At the same time, the Disarmament Law signed by Maduro in June 2013, which included bullet coding, banned the private sale of guns and ammunition, forcing criminals to buy weapons smuggled from Colombia or turn to policemen and soldiers.

Real wages probably won’t rise soon. Venezuela’s economy will contract 7 percent this year, according to UBS AG as the slump in the price of oil slashes fiscal revenue and exacerbates shortages of imported goods ranging from syringes to milk.

“Everyone in the force is doing something on the side to survive,” Tachira Police officer Carlos Chacon said as he drove his patrol car on a February night through the shantytowns of San Cristobal, the state capital and a melting pot of retired Colombian paramilitaries, communist guerrillas and local smuggling gangs.

Sanctions List

Maduro’s office, Defense Ministry and Cavim spokesman Rafael Monasterios didn’t respond to e-mails and phone calls on delays in the implementation of the Disarmament Law and the bullet black market. Cavim’s president, General Santiago Sandoval, didn’t answer interview requests made through the Information and Defense Ministry’s press offices.

Sandoval’s predecessor, Vice Admiral Jose Vicente Padilla, was removed from his post in October after only two months in the job following an investigation by the military intelligence service, ruling party member Jose Vicente Rangel said in his weekly television program that month. He didn’t give details.

Cavim has been on the U.S. sanction list since 2013 for allegedly trading with Iran, North Korea or Syria. The company has not commented on the accusations.

Heavy Price

Venezuela’s gun murder epidemic last year cost the lives of people including a former Miss Venezuela, Maduro’s bodyguard and former head of the national intelligence service. The country has the world’s highest homicide rate after Honduras, at 53.7 per 100,000 in 2012, according to the latest report by the United Nations.

Many of the victims are police officers. Chacon, says one of his colleagues, Jesus Ramirez, 26, was shot dead outside a police station in December by criminals looking for his gun.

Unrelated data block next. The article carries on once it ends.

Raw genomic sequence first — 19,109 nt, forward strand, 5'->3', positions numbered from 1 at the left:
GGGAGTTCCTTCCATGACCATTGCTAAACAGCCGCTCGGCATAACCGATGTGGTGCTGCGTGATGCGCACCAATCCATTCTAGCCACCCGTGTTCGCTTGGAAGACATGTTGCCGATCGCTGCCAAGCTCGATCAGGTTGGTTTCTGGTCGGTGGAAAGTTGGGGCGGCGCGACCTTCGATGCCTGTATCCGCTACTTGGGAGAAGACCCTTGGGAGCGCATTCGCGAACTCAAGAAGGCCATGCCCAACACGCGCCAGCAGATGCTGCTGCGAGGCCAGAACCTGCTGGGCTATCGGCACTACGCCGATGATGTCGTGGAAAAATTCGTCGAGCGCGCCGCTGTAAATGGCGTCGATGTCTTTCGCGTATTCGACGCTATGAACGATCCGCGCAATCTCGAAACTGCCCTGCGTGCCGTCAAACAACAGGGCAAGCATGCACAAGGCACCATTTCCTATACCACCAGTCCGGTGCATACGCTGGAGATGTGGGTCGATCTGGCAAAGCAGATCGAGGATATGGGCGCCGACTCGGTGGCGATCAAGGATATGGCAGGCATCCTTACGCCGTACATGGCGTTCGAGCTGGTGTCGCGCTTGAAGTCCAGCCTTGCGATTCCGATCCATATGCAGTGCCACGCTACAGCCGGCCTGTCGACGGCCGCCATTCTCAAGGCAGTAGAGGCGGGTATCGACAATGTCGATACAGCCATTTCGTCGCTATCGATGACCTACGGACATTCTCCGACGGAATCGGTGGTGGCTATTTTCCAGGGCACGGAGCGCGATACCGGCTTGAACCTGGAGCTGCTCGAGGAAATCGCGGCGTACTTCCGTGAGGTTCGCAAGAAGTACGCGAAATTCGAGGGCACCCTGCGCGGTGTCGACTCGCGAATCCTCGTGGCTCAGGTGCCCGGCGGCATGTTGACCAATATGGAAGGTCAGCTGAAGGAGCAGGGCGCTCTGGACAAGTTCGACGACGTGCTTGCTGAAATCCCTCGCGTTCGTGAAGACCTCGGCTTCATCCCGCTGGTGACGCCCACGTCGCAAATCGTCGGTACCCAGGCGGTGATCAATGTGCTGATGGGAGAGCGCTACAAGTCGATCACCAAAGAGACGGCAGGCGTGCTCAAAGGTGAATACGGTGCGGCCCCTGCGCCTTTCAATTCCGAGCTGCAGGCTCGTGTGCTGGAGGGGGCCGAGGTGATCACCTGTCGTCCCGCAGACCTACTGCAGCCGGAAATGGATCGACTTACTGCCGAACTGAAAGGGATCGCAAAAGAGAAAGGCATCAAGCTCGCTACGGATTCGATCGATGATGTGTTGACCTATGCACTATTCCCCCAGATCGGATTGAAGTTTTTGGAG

Overall, 600 policemen were killed in Venezuela last year, according to the Committee of the Victims’ Families, an anti-crime non-governmental organization. Many were murdered for their weapons.

Putting simple standardized codes on bullets would save many lives, said Philip Alpers, public health professor at the University of Sydney and director of database.

“Ammunition marking is perhaps the most promising technological initiative to reduce armed violence in recent years,” he said in an e-mailed response to questions.

No Oversight

Not only does the military not code its bullets, it has also resisted greater transparency. The Disarmament Law stated that Cavim had to present an annual report on bullet production and sales to congress, starting in 2014. The company has yet to do so, according to opposition lawmakers Ricardo Sanchez and Eduardo Gomez.

“Parts of the military are clearly not interested in having greater oversight of their business activities,” Sanchez said.

Their refusal to present reports is stoking speculation that the military’s top brass is making money by selling ammunition on the black market, said Venezuelan Violence Observatory director, Roberto Briceno Leon.

It is also a further illustration of their stranglehold over the government as the economy contracts and prices spiral higher, Guzman Perez said.

“Never in the history of the Republic have the armed forces had as much power as today,” he said. “By giving the officers economic power, Maduro has compromised the democratic institutions meant to control them.”